Pots scramble. for
Ford's House seat

LANSING (AP) - There's noth-
ing like an open seat -- especially one
at the federal level -to trigger a
political chain reaction.
One incumbent's decision to re-
tire or seek another office can send
political careers spinning in different
directions all the way down the line.
For instance, U.S. Sen. Donald
Riegle's Sept. 28 announcement that
he wouldn't seek a fourth term
prompted U.S. Rep. Bob Carr to think
about a Senate bid.
Former Gov. James Blanchard,
now the U.S. ambassador to Canada,
was doing the same thing. That led
Carr (D-East Lansing) to put his Sen-
ate exploration in low gear.
Then Blanchard reluctantly de-
cided last week that he couldn't leave
his ambassadorship after only five
months, even though he would have
become the front-runner for the Demo-
cratic nomination.
So now Carr has revved up his
e'fforts tofind ut if he can ge tnough

fir" 7 $ ri s's...
. ' ,.
_ _

SAPAC to search for volunteers

U.S. Senator from Michigan
* State Sen. Lana Pollack (D)
® U.S. Rep. Bob Carr (D)
* Prosecutor Carl Marlinga (D)
2 Ex-U.S. Rep. Bill Brodhead
13th Congressional District
* Rep. Dianne Byrum (D)
8th Congressional District
* Dick Chrysler (R)
* Jon Schall (R)
Stabenow (D-Lansing) means her dis-
trict won't have an incumbent run-
ning this year.
That had state Rep. Dianne Byrum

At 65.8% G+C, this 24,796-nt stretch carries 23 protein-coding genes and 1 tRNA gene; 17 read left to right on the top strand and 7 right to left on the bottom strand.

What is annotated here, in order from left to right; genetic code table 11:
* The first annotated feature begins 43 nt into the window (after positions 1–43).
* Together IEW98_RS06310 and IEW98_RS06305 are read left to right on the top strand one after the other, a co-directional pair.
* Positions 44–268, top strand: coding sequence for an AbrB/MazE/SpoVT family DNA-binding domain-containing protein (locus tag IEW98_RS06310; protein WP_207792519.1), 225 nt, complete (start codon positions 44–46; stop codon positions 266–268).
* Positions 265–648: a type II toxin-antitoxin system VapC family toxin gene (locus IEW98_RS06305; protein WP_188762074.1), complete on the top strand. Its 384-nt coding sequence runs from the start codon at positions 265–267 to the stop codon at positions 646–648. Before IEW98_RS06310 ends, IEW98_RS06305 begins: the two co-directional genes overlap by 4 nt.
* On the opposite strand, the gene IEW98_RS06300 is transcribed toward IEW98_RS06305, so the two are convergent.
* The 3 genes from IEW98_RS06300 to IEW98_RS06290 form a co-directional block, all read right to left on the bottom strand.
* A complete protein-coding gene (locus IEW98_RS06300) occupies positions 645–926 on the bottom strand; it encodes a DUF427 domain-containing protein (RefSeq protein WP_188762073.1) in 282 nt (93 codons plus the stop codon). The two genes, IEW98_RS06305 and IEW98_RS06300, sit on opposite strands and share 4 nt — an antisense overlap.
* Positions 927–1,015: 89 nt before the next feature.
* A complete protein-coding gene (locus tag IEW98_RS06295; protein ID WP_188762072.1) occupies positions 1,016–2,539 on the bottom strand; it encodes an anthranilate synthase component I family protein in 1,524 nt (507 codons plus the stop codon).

(D-Holt) looking at running for
Stabenow's seat instead of seeking
her third House term. But she said
Friday that she's now exploring a
TS m me rarpirae n

* By JUDITH KAFKA
DAILY STAFF REPORTER
In a yearly call for volunteers,
SAPAC members will be visiting over
60 groups and classes next month to
inform students about their volunteer
programs.
The Universitv's Sexual Assualt

"Ideally we'd like to get as many
people as are qualified," said Emberly
Cross, SAPAC's phone-line coordi-
nator.
Being a qualified volunteer at
SAPAC, however, means more than
merely expressing interest. Because
the center deals with sensitive and

women.
Volunteers accepted into the pro-
gram participate in extensive training
sessions before they begin taking calls.
The peer education program also
requires training. Volunteers in this
program work in pairs -usually one
male and one female - within the